|The Artist’s Father, Reading “L’Événement”, 1866|
France in Cézanne's time was in a state of turmoil that extended into every sphere of life. Politically the nation shifted dramatically from republic to dictatorship and back to republic. In 1851, the elected President of the Second Republic, Louis Napoleon, assumed the title of Emperor. In many ways he was an enlightened ruler, and his reign was prosperous. He built up an extensive railroad system, he had Paris redesigned with broad boulevards and spacious plazas, and he arranged international expositions to display the remarkable achievements in science and engineering. The artistic world flourished, too, under the leadership of such creative personalities as the composers Offerback and Gounod, the novelists Flaubert, Merimee and George Sand, and painters Delacroix, Ingres, Daumier, Courbet and the revolutionary Manet.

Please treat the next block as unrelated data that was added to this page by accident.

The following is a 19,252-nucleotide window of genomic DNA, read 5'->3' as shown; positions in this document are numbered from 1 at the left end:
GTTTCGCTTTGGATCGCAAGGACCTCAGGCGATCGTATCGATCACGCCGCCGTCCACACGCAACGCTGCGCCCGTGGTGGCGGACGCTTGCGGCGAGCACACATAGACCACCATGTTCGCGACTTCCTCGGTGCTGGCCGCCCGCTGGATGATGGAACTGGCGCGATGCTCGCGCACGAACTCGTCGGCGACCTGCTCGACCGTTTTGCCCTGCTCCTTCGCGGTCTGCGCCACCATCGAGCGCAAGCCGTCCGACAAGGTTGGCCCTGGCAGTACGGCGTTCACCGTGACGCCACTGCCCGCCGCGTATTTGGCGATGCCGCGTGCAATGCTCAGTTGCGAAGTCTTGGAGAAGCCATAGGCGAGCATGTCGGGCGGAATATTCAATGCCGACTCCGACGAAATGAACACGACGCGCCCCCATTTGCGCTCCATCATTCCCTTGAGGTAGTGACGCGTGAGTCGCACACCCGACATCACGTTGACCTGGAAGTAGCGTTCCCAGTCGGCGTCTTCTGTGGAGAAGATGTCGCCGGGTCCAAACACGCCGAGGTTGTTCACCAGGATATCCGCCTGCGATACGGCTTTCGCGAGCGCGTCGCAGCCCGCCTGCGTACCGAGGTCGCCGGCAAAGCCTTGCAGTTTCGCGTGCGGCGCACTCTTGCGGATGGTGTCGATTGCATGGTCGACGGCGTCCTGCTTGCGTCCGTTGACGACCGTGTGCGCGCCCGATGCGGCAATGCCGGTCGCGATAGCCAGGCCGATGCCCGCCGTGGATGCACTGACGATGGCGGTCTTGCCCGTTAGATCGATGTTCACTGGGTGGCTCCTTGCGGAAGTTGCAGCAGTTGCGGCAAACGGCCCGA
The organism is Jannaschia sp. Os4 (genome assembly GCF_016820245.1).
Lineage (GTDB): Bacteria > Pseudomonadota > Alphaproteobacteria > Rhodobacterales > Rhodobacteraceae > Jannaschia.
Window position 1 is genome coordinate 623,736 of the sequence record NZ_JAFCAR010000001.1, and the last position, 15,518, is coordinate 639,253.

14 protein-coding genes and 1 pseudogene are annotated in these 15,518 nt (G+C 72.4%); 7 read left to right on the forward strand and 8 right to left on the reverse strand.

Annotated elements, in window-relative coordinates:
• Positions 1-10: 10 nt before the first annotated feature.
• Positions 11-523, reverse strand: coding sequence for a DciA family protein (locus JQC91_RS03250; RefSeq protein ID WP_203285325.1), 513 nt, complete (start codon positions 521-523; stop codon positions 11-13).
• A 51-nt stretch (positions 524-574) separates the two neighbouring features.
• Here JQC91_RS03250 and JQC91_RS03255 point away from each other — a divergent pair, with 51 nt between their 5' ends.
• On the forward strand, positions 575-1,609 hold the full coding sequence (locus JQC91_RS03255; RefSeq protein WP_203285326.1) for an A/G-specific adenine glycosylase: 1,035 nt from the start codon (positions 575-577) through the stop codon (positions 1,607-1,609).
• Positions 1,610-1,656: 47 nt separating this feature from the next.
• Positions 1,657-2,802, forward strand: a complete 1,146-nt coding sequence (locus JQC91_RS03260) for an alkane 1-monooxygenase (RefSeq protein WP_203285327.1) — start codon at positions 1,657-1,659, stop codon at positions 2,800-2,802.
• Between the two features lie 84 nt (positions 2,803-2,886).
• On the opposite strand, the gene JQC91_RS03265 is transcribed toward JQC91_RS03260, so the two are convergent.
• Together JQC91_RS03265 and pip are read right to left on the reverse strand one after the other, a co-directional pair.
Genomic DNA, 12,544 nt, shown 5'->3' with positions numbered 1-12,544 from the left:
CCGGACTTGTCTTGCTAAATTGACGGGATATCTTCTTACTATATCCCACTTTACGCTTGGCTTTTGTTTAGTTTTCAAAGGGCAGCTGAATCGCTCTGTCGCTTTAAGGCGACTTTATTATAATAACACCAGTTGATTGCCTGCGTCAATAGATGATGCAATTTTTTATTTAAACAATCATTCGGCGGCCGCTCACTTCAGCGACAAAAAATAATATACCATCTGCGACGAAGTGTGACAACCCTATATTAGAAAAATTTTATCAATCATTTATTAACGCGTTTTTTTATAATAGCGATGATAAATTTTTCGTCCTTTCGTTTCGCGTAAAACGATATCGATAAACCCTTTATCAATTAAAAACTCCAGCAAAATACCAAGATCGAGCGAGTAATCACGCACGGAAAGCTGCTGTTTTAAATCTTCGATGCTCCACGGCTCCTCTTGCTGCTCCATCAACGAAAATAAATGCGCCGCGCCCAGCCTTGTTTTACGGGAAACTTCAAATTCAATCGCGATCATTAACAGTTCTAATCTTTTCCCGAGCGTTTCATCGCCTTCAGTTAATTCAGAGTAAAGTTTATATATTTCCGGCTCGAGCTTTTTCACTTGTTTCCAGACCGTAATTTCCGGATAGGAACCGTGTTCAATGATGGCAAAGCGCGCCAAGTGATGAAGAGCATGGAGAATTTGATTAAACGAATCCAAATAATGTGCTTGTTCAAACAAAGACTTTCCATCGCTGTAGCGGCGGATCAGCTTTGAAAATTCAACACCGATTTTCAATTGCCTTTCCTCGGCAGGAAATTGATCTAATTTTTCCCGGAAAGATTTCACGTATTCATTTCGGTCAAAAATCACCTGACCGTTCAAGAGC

But Louis Napoleon's reign came to a disastrous end in 1870 when he declared war on Prussia and was humiliated by a swift defeat. A period of near anarchy followed. When peace was restored, the new Republican government was forced to contend with political instability and shattering scandals abroad and at home.
Though Cézanne lived in this work, he was never a part of it.
-The Time-Life Library, The World of Cezanne: 1839-1906